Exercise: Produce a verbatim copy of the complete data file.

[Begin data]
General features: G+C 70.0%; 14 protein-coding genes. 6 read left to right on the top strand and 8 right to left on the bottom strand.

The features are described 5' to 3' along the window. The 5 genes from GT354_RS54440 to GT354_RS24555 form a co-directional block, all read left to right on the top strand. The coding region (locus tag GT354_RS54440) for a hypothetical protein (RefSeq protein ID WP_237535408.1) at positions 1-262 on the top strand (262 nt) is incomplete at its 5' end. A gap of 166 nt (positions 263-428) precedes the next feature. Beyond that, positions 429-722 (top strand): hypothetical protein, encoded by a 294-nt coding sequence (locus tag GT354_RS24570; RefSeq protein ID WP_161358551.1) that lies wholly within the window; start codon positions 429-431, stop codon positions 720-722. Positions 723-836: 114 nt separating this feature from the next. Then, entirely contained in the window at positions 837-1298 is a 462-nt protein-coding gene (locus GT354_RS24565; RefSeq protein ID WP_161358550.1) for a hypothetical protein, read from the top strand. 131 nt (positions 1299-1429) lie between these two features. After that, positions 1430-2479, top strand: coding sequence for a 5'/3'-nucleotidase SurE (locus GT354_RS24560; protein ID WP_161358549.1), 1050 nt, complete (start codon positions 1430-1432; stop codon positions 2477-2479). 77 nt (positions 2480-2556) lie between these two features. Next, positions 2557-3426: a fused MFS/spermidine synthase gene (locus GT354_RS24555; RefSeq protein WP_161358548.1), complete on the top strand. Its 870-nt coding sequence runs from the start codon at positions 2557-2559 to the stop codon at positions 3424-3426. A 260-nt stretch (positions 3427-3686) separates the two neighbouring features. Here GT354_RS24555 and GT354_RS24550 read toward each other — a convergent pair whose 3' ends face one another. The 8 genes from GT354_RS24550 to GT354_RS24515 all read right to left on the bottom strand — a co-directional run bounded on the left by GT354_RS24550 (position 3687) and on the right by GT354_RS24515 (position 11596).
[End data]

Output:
General features: G+C 70.0%; 14 protein-coding genes. 6 read left to right on the top strand and 8 right to left on the bottom strand.

The features are described 5' to 3' along the window. The 5 genes from GT354_RS54440 to GT354_RS24555 form a co-directional block, all read left to right on the top strand. The coding region (locus tag GT354_RS54440) for a hypothetical protein (RefSeq protein ID WP_237535408.1) at positions 1-262 on the top strand (262 nt) is incomplete at its 5' end. A gap of 166 nt (positions 263-428) precedes the next feature. Beyond that, positions 429-722 (top strand): hypothetical protein, encoded by a 294-nt coding sequence (locus tag GT354_RS24570; RefSeq protein ID WP_161358551.1) that lies wholly within the window; start codon positions 429-431, stop codon positions 720-722. Positions 723-836: 114 nt separating this feature from the next. Then, entirely contained in the window at positions 837-1298 is a 462-nt protein-coding gene (locus GT354_RS24565; RefSeq protein ID WP_161358550.1) for a hypothetical protein, read from the top strand. 131 nt (positions 1299-1429) lie between these two features. After that, positions 1430-2479, top strand: coding sequence for a 5'/3'-nucleotidase SurE (locus GT354_RS24560; protein ID WP_161358549.1), 1050 nt, complete (start codon positions 1430-1432; stop codon positions 2477-2479). 77 nt (positions 2480-2556) lie between these two features. Next, positions 2557-3426: a fused MFS/spermidine synthase gene (locus GT354_RS24555; RefSeq protein WP_161358548.1), complete on the top strand. Its 870-nt coding sequence runs from the start codon at positions 2557-2559 to the stop codon at positions 3424-3426. A 260-nt stretch (positions 3427-3686) separates the two neighbouring features. Here GT354_RS24555 and GT354_RS24550 read toward each other — a convergent pair whose 3' ends face one another. The 8 genes from GT354_RS24550 to GT354_RS24515 all read right to left on the bottom strand — a co-directional run bounded on the left by GT354_RS24550 (position 3687) and on the right by GT354_RS24515 (position 11596).